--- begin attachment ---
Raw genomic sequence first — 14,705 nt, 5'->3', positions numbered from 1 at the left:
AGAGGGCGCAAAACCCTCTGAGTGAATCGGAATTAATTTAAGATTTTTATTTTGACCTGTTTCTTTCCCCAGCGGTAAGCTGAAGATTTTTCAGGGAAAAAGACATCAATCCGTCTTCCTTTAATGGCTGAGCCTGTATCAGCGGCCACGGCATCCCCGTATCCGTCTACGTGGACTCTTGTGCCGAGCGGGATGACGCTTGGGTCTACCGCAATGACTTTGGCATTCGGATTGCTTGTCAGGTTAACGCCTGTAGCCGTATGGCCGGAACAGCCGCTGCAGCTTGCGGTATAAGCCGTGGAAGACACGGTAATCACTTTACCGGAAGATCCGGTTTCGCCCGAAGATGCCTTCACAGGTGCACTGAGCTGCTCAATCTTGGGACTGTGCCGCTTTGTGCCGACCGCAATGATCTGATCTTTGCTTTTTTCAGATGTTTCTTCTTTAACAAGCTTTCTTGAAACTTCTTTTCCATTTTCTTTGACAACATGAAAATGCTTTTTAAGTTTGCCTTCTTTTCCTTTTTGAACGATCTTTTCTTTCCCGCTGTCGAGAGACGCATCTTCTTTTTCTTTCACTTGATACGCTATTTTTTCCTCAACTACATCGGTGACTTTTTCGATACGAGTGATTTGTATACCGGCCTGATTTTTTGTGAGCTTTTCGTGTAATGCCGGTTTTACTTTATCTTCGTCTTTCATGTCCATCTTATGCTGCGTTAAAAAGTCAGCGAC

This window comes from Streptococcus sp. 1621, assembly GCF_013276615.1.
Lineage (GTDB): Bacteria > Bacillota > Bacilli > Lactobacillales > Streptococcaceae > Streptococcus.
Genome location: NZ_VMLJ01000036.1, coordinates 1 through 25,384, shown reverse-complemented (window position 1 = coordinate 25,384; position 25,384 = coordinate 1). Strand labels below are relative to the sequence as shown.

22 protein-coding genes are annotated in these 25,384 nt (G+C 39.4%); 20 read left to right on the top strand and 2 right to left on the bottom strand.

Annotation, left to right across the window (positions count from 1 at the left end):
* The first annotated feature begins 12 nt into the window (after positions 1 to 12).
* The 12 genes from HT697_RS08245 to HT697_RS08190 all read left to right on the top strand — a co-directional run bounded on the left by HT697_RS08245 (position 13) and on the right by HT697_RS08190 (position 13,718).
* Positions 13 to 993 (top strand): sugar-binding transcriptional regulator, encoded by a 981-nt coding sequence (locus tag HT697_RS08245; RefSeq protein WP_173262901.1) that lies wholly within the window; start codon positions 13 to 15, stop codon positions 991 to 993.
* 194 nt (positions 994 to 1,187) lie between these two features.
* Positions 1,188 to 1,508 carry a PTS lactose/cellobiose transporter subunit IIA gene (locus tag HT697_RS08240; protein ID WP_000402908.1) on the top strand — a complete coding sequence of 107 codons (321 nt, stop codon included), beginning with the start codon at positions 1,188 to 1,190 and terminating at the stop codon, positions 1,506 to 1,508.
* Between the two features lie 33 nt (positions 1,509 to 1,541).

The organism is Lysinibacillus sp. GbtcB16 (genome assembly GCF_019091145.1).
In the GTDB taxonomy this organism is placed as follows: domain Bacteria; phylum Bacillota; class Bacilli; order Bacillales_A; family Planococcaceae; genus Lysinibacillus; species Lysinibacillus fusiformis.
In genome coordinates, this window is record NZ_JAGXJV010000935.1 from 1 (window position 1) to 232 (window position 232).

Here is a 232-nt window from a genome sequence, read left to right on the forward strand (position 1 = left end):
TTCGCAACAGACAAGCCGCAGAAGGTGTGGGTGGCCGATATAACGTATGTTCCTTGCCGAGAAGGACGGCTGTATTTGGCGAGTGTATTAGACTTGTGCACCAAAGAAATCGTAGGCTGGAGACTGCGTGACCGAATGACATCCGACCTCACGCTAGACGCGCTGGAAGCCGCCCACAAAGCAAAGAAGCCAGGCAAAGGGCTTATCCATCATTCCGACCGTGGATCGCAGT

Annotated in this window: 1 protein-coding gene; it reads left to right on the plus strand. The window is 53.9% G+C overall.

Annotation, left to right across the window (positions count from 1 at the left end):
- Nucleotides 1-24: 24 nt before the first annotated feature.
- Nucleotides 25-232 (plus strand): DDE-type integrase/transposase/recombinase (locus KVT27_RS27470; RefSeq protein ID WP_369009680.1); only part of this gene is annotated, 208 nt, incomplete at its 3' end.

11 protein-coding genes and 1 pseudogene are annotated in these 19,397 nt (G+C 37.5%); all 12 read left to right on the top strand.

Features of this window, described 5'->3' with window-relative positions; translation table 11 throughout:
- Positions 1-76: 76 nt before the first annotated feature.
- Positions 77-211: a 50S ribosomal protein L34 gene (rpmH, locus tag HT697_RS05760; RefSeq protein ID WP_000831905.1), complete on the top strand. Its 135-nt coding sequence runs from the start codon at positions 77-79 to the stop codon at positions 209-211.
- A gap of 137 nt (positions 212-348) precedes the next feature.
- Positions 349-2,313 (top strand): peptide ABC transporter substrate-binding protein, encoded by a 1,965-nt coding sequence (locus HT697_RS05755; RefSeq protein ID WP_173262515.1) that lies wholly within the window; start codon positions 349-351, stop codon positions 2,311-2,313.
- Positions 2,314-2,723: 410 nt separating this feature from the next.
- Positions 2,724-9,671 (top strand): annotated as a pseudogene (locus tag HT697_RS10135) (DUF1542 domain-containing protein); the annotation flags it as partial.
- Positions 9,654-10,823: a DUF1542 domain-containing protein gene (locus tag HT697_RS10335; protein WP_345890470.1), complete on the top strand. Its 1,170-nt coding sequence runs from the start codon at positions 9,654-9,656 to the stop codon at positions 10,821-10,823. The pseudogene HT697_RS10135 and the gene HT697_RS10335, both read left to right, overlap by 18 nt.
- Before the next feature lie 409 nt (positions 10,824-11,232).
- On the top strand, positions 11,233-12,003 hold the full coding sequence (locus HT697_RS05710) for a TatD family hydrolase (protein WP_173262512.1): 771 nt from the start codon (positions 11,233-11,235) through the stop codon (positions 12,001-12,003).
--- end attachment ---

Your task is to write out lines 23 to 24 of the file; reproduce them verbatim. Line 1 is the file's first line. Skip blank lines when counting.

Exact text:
11 protein-coding genes and 1 pseudogene are annotated in these 19,397 nt (G+C 37.5%); all 12 read left to right on the top strand.

Features of this window, described 5'->3' with window-relative positions; translation table 11 throughout: